By Sarah Breitenbach
In a retrofitted garage in his suburban backyard, Mike Eacker tends to his marijuana plants while he waits to see whether his crop will continue to turn a profit.
For Eacker and other growers here in Montana, there is uncertainty as they anticipate the outcome of a state Supreme Court case that could effectively end commercial sales of medical marijuana and render their businesses unprofitable.
Montana is among several vanguard states whose voters eagerly legalized medical cannabis by passing broad ballot initiatives as many as 19 years ago, but left lawmakers struggling to regulate an industry that grew quickly with few rules.
Today, states like California, Montana and Michigan are still attempting to clean up their laws with bills that would develop licensing systems for growers, create a fee structure for providers and product or legalize all marijuana use.
It’s a legislative and regulatory pitfall that lawmakers warn other states they could face as public demand for legal medical and recreational marijuana grows, and more states allow it.
Maryland opened the door to medical use last year, and Georgia, Oklahoma, Texas and Wyoming passed laws legalizing access to less-potent medical cannabis products for certain patients this year. At least 20 initiatives to legalize medical or recreational marijuana could be on the ballot in 16 states next year. And in November, voters in Ohio will decide whether recreational marijuana should be legal in that state.
Proponents of using marijuana as medicine say ingesting the drug can ease chronic pain, stimulate appetites for the very ill, soothe nausea caused by cancer treatments and prevent seizures in children with epilepsy. Detractors say the research surrounding medical marijuana isn’t conclusive, the drug poses significant public health risks and those who advocate for it use medical marijuana to trick voters into sanctioning an illegal drug for recreational use.
According to data collected by The Pew Research Center, public support for marijuana legalization is quickly outpacing the opposition. (Pew also funds Stateline.)
And unless state lawmakers get ahead of their constituents on legalization, they face a potential regulatory nightmare, said Washington state Sen. Ann Rivers. Rivers, a Republican, should know. Medical marijuana was legalized in Washington by voter initiative in 1998, leaving gaping regulatory holes and hazards that lawmakers like her have spent years trying to fix.
For example, she said, anyone in Washington, including children, initially could have gotten access to the drug because there was no registry of medical marijuana users. As lawmakers worked to fix their medical marijuana program, Washington voters in 2012 approved making it legal for recreational use.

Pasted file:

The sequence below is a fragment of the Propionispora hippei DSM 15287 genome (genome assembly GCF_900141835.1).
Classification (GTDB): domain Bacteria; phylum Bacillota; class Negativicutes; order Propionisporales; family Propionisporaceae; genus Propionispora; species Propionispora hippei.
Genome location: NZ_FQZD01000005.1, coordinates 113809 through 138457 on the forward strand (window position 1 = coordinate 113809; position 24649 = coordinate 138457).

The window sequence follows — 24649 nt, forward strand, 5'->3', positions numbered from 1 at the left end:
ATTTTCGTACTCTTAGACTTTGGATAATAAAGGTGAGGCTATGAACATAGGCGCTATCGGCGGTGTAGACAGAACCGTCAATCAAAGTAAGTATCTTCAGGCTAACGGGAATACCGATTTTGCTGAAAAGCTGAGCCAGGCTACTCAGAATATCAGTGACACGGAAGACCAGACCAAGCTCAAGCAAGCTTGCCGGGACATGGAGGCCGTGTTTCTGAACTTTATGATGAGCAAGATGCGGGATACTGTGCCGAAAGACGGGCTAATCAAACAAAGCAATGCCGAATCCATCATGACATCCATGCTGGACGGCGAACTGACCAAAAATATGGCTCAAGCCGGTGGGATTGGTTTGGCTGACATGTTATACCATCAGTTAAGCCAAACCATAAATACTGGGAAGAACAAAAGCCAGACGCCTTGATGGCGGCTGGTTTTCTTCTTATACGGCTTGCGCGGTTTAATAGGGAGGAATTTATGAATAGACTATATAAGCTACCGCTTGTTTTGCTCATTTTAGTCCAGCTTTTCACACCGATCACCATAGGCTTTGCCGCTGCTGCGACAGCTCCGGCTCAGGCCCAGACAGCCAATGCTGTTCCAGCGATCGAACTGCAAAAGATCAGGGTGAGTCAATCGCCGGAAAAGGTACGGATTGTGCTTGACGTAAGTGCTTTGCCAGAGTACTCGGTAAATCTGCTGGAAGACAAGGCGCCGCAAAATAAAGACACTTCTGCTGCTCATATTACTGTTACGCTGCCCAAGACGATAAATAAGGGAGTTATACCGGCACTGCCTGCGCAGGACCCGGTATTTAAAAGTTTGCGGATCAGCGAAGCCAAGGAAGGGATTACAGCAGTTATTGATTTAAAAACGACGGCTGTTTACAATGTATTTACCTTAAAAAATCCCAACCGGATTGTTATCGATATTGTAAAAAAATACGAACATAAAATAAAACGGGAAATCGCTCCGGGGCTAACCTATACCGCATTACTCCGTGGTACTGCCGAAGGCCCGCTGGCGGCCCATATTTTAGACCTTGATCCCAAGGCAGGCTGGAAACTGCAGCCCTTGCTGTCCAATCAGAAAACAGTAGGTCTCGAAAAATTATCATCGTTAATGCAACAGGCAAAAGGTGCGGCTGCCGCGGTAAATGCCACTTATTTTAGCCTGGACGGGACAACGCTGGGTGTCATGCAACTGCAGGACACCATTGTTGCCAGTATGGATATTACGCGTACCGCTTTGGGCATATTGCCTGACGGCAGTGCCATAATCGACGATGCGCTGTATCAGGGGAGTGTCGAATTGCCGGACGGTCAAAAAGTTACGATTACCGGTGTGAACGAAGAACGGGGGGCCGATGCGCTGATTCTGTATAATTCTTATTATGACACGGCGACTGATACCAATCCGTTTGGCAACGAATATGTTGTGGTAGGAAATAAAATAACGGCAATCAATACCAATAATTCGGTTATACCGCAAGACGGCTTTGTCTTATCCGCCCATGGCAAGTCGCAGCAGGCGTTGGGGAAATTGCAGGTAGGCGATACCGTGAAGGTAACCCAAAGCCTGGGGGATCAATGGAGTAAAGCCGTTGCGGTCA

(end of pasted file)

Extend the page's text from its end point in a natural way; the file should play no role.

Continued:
Washington lawmakers delegated much of the rule-making authority over recreational marijuana to the state’s liquor control board. And this year, the state folded the medical marijuana market into the state’s regulatory system for adult recreational use, while ensuring patients could continue to grow their own cannabis, though homegrown recreational marijuana is illegal.
To avoid legislating after the fact like Washington has, Rivers urges lawmakers in other states to legalize and regulate medical and adult recreational marijuana before voters push legalization on them and they have to catch up. “This is going to happen,” she said, “and you can either drive it or get run over by it.”
Mess in Montana
Montana’s relationship with medical marijuana has been rocky. Marijuana was legalized as medicine by voters in 2004, and, fueled in part by traveling doctors who offered easy access to prescriptions, the number of people authorized to use it ballooned from just 2,762 patients in mid-2009 to 31,522 patients, roughly 3 percent of the state’s population, by May 2011.
(While states like Montana legalized medical marijuana by ballot many years ago, patient use and sales really did not take off until 2009, when the federal government indicated it would generally not interfere with people selling and using marijuana under established state laws.)
The number of cardholders dropped after the state saw a series of high-profile raids in early 2011 by federal agents on businesses said to be involved in trafficking and evading financial reporting requirements on marijuana sales. Around that time, the legislature also cracked down on the marijuana industry, passing a new law that prevented marijuana growers from serving more than three patients or being compensated for their product, which advocates say rendered businesses profitless.
Those restrictions were thrown out by a state district court judge and the medical marijuana market was allowed to continue operating with very little regulation. The state Supreme Court is scheduled to consider the case on Nov. 4.